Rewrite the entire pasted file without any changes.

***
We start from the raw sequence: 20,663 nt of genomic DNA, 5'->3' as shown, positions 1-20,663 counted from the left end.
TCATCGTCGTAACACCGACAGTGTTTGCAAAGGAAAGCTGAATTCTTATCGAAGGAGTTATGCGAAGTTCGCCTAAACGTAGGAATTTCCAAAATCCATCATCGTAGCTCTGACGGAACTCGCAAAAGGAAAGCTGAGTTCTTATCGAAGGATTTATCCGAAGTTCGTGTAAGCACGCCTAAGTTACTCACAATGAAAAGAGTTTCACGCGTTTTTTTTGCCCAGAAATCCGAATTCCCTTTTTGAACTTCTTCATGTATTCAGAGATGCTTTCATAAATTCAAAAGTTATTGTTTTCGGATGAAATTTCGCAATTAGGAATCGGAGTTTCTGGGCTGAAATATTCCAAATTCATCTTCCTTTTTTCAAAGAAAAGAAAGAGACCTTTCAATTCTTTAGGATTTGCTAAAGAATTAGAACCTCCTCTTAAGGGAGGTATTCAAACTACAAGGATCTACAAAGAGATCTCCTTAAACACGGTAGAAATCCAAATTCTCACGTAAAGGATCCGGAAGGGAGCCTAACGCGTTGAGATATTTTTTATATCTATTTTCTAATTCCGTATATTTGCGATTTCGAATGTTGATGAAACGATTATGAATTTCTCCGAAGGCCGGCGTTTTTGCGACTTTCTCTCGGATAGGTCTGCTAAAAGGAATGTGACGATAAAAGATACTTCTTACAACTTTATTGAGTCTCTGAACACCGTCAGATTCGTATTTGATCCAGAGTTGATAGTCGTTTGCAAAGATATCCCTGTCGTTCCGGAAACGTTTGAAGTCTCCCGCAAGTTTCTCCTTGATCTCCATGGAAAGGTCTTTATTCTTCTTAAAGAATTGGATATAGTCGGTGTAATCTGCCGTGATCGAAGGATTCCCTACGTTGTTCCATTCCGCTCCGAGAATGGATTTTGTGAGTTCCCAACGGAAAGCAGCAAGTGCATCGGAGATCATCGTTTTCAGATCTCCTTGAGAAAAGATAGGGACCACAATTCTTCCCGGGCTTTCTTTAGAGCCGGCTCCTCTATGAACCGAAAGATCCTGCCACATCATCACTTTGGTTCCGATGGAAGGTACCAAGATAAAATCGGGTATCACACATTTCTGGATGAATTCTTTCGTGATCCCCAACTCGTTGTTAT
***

We start from the raw sequence: 20,663 nt of genomic DNA, 5'->3' as shown, positions 1-20,663 counted from the left end.
TCATCGTCGTAACACCGACAGTGTTTGCAAAGGAAAGCTGAATTCTTATCGAAGGAGTTATGCGAAGTTCGCCTAAACGTAGGAATTTCCAAAATCCATCATCGTAGCTCTGACGGAACTCGCAAAAGGAAAGCTGAGTTCTTATCGAAGGATTTATCCGAAGTTCGTGTAAGCACGCCTAAGTTACTCACAATGAAAAGAGTTTCACGCGTTTTTTTTGCCCAGAAATCCGAATTCCCTTTTTGAACTTCTTCATGTATTCAGAGATGCTTTCATAAATTCAAAAGTTATTGTTTTCGGATGAAATTTCGCAATTAGGAATCGGAGTTTCTGGGCTGAAATATTCCAAATTCATCTTCCTTTTTTCAAAGAAAAGAAAGAGACCTTTCAATTCTTTAGGATTTGCTAAAGAATTAGAACCTCCTCTTAAGGGAGGTATTCAAACTACAAGGATCTACAAAGAGATCTCCTTAAACACGGTAGAAATCCAAATTCTCACGTAAAGGATCCGGAAGGGAGCCTAACGCGTTGAGATATTTTTTATATCTATTTTCTAATTCCGTATATTTGCGATTTCGAATGTTGATGAAACGATTATGAATTTCTCCGAAGGCCGGCGTTTTTGCGACTTTCTCTCGGATAGGTCTGCTAAAAGGAATGTGACGATAAAAGATACTTCTTACAACTTTATTGAGTCTCTGAACACCGTCAGATTCGTATTTGATCCAGAGTTGATAGTCGTTTGCAAAGATATCCCTGTCGTTCCGGAAACGTTTGAAGTCTCCCGCAAGTTTCTCCTTGATCTCCATGGAAAGGTCTTTATTCTTCTTAAAGAATTGGATATAGTCGGTGTAATCTGCCGTGATCGAAGGATTCCCTACGTTGTTCCATTCCGCTCCGAGAATGGATTTTGTGAGTTCCCAACGGAAAGCAGCAAGTGCATCGGAGATCATCGTTTTCAGATCTCCTTGAGAAAAGATAGGGACCACAATTCTTCCCGGGCTTTCTTTAGAGCCGGCTCCTCTATGAACCGAAAGATCCTGCCACATCATCACTTTGGTTCCGATGGAAGGTACCAAGATAAAATCGGGTATCACACATTTCTGGATGAATTCTTTCGTGATCCCCAACTCGTTGTTAT